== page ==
Monday, January 3, 2011

Electromagnetic Waves

Transverse waves are waves in which particles vibrate at right angles to the direction in which the wave is traveling. Electromagnetic waves are transverse waves made of constantly changing electric and magnetic fields. They are all invisible, except for the ones that make up light. They can also travel through almost anything. The range of waves, in order of frequency and wavelength, are on the electromagnetic spectrum. Frequency is the number of complete waves that travel past a point in one second. The wavelength is the distance between one wave and the low point of the next wave.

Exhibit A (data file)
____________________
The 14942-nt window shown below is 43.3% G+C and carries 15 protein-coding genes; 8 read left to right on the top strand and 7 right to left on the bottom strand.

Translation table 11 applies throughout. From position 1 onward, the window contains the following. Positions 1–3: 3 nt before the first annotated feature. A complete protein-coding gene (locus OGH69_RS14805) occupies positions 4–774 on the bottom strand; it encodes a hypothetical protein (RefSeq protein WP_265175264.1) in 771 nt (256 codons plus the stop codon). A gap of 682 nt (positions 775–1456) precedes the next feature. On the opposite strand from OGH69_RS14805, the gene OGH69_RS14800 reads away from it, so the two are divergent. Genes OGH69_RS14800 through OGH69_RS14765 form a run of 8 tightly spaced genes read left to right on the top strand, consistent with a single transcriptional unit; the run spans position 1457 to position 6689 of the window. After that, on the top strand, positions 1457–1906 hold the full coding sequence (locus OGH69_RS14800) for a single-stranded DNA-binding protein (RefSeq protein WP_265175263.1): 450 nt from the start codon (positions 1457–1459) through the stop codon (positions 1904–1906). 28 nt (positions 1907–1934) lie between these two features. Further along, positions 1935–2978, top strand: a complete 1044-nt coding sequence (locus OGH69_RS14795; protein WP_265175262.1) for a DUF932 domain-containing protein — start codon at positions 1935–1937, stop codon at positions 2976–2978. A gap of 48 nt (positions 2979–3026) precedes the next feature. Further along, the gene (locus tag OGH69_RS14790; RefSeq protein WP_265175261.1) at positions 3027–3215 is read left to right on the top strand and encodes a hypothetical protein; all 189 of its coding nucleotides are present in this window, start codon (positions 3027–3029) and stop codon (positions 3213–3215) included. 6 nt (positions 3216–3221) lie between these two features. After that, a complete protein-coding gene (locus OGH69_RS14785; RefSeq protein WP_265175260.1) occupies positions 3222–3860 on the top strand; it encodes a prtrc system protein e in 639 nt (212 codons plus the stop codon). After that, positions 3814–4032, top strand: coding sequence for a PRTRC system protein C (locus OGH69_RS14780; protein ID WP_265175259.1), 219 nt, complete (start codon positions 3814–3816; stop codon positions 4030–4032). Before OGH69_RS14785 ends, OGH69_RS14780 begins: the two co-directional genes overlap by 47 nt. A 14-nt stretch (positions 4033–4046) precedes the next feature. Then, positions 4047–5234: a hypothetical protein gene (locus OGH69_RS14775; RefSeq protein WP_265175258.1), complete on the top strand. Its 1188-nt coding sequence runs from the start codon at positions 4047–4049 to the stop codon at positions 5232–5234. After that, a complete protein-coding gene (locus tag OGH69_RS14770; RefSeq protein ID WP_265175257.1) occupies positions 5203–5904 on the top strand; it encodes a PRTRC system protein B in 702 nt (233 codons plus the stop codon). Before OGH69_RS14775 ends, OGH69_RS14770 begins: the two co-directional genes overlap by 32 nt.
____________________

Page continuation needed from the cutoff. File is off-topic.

The rays toward the beginning are the gammarays. They are short and I think they are the ones used in chemotherapy. The next are the X-rays, the ones used to take X-rays. After that are the untraviolet rays, the ones which the ozone layer helps protect us from. After that are the visble light rays, the one we can see through a spectrum. After that are the infrared waves, given out by anything hot. Then we have the microwaves. We all know what those are used for. Last, we have rays that are used to broadcast radio and TV.

Well, I hope you've learned something about waves. Oh, here's a last little thing. All waves travel at the same speed, about 300,000 kilometers per second. Isn't that cool?

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